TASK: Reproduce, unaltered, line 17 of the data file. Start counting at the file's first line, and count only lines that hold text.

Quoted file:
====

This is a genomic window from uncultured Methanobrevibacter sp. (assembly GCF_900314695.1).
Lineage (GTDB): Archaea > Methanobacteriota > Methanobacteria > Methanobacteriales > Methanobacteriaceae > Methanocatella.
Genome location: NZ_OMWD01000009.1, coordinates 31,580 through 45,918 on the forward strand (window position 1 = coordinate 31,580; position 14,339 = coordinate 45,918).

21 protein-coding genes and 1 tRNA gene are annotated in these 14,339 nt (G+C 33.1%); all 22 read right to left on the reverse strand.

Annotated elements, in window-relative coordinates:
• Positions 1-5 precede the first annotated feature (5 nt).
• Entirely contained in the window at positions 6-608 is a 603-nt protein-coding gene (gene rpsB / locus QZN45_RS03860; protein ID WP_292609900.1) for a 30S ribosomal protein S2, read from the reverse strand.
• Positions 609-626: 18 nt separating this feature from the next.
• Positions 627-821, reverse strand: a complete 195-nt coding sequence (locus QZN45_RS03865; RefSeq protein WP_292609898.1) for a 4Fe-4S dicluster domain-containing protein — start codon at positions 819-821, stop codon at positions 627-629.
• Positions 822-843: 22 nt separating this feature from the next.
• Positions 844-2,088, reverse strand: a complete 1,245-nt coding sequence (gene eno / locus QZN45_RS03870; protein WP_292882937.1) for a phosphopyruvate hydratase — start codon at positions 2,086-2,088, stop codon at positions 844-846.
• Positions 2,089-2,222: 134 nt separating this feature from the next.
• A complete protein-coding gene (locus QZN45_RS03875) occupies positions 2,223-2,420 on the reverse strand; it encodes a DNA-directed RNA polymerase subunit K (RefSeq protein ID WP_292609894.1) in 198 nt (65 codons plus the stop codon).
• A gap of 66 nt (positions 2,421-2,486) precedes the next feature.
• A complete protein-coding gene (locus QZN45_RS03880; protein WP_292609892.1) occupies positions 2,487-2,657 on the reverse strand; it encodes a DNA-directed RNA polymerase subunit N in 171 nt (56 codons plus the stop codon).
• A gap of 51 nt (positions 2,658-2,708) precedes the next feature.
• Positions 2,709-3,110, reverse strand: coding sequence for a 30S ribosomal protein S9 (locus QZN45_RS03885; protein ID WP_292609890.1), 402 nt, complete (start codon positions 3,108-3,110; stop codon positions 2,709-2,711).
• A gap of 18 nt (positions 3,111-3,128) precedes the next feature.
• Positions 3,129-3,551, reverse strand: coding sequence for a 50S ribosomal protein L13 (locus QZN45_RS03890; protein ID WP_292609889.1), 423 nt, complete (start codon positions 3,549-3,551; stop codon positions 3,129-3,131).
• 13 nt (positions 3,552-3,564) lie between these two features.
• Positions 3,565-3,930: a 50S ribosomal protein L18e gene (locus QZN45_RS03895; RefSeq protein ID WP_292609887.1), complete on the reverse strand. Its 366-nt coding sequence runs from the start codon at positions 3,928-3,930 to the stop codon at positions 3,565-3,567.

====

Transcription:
• Positions 2,709-3,110, reverse strand: coding sequence for a 30S ribosomal protein S9 (locus QZN45_RS03885; protein ID WP_292609890.1), 402 nt, complete (start codon positions 3,108-3,110; stop codon positions 2,709-2,711).